of identity of those most guilty for the crimes of the Khmer Rouge".
report added, however, that: "Even such a narrow casting of the net could have
destabilizing effects in Cambodia if it involves an examination into the
activities of senior [current] governmental officials or other powerful elements
The paper examined possible options to lay
- A case before the International Court of Justice, which the paper did not
recommend. It said only the country of Cambodia - not individual KR leaders
could be taken to the court. While such a case might pressure the Cambodian
government to prosecute KR leaders, countries which supported the KR in certain
periods would likely veto the court's hearing of the case.
- International Criminal Tribunals, which the paper endorsed "in principle"
but pointed out several obstacles. They included the need to gain strong
international support for such tribunals, and a likely lack of effectiveness in
physically bringing KR leaders to trial. Cambodian cooperation might also not be
forthcoming, given that senior government officials - former KR cadre who led
subsequent governments or other officials who allied themselves to the KR to
fight Vietnam - could also be indicted.
- National Tribunals. The paper's authors expressed this option would be
accepted, but acknowledged considerable problems with ensuring the Cambodian
justice provided fair trials. Also, although Cambodia was obliged by
international law to hold trials of those accused of genocide, "it may well
shirk this duty as well as any other demands for accountability. As with
international prosecutions, domestic trials would involve governmental officials
and others in positions of power".
- A non-prosecutorial "truth commission" - the author's most
strongly-recommended option. Compomising a combination of foreign and Cambodian
commissioners, such a body could be charged with gathering "detailed,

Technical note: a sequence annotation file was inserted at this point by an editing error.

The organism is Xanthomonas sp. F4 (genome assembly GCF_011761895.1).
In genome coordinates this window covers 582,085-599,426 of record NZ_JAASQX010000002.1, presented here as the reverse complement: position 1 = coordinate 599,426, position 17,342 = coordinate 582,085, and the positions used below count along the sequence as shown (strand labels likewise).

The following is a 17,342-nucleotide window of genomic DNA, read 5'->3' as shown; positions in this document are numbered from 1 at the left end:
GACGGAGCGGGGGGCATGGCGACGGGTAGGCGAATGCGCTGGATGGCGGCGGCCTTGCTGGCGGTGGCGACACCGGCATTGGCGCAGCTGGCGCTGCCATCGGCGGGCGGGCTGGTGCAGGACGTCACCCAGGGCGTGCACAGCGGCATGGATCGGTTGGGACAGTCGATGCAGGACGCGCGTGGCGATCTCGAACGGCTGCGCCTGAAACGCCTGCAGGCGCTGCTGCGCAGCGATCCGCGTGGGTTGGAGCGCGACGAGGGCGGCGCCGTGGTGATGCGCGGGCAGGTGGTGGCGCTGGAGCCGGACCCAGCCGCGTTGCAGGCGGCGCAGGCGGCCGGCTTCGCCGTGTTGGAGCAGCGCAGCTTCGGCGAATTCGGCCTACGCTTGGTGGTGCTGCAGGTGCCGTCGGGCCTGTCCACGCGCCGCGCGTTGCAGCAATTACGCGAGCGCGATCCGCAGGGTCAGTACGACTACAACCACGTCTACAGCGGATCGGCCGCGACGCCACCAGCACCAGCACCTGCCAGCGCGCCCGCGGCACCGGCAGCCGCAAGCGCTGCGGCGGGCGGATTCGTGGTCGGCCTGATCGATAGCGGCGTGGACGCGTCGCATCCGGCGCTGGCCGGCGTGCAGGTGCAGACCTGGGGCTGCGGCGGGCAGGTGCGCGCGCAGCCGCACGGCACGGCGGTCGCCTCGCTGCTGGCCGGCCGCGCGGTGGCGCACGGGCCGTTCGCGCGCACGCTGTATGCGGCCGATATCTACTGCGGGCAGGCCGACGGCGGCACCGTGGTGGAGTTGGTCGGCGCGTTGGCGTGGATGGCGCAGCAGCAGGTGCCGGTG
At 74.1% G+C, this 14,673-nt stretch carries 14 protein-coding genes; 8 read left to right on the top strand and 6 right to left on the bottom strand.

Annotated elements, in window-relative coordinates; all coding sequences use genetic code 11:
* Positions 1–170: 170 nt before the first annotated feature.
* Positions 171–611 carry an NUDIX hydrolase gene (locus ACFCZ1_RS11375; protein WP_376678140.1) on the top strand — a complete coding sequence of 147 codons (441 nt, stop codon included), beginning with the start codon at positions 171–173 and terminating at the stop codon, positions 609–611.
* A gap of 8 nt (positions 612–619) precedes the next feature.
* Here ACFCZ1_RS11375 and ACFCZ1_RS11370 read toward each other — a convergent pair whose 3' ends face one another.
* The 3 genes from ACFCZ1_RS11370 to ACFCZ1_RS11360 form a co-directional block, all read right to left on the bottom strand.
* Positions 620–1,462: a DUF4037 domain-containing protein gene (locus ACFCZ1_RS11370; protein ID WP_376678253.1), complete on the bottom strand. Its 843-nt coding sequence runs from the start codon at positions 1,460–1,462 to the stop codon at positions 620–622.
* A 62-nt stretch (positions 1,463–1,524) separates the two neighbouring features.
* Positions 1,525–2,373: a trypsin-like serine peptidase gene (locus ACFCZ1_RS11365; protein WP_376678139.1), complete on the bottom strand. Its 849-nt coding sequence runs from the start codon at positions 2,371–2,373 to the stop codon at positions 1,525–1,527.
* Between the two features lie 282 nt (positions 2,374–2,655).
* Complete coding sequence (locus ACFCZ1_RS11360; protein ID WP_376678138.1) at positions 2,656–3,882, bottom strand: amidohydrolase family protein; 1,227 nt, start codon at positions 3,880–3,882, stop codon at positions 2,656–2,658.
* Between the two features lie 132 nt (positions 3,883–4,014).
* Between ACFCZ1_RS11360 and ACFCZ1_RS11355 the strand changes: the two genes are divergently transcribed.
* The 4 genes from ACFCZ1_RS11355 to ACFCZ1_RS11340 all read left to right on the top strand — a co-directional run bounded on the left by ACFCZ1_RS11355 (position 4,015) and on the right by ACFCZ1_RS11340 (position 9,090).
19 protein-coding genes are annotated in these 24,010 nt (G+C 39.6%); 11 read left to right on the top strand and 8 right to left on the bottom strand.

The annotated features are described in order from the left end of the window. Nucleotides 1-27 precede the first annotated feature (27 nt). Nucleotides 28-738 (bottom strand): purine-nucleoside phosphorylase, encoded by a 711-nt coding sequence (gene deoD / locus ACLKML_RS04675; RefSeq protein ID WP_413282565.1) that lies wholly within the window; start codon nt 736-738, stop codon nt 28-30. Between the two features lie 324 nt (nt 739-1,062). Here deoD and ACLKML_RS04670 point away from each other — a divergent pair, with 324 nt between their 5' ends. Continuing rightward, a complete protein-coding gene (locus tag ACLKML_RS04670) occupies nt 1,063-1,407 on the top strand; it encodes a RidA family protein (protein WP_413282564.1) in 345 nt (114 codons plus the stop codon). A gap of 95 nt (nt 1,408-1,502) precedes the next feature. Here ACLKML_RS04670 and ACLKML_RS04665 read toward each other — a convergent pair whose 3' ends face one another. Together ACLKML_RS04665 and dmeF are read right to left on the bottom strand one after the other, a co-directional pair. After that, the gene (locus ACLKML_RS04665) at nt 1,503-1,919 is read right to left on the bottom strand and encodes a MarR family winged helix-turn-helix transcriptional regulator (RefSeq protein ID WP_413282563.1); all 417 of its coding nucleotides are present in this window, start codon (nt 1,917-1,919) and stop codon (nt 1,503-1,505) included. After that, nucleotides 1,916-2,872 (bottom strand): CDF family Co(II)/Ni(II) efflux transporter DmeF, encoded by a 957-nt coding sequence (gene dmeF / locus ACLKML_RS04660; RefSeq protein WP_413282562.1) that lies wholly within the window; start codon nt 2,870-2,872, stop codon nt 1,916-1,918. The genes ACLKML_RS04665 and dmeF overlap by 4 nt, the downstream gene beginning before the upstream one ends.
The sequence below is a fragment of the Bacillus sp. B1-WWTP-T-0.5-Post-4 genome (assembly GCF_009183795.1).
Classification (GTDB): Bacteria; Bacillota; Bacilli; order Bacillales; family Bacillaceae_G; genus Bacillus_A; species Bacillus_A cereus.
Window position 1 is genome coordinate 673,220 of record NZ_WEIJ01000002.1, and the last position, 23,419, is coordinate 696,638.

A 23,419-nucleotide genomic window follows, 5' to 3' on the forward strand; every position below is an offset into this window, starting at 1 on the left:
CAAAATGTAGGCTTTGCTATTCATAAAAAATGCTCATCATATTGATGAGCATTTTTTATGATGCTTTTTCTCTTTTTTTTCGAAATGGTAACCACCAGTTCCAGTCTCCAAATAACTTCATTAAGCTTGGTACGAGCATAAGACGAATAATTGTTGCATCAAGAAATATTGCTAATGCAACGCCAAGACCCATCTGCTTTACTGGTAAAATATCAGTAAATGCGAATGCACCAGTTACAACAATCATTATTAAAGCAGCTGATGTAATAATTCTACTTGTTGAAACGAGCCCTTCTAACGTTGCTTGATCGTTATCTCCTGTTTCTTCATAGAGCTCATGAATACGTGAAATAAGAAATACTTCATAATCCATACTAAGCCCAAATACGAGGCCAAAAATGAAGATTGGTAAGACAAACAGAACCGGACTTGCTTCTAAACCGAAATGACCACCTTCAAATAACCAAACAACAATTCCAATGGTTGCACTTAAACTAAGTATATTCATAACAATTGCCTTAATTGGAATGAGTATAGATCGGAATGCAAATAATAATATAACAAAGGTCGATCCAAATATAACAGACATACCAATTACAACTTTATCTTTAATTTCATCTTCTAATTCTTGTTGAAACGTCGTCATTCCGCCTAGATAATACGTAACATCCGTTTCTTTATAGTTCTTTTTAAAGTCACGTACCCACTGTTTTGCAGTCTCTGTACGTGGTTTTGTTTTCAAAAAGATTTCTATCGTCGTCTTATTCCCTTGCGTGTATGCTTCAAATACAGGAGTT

authoritative and unbiased accounting" of KR crimes.
"A commission would set the record clear for future generations of Cambodians
so that none could doubt the enormity of the atrocities," the paper's authors
"A commission could either name offenders or refrain from doing so,
although we favor the former for purposes of full accounting."
commission could lay the groundwork for future prosecutions.
- Civil lawsuits, which the paper said could be possible in two ways. The
first was by individual victims who could identify individual perpretrators,
though there were limitations to this such as the fact that "courts typically
need to have a defendant present in order for such a suit to proceed." Secondly,
the Cambodian government could file suits to retrieive some of the monetary
assets currently held by the KR, though this would require considerable support
from countries were such assets might be held.
Jason Abrams, speaking at a press conference Aug 22, said he and colleague
Ratner remained hopeful of prosecutions of KR under the Cambodian justice
"We did feel that ultimately this would be the preferred approach
for prosecuting the KR and do believe that with international assistance and
given enough time the Cambodian national courts may indeed prove to be an
effective forum," said Abrams.
But Ratner agreed that the justice system
"is simply not in shape now" and that a truth commission remained the best and
most "visible" option for accountability.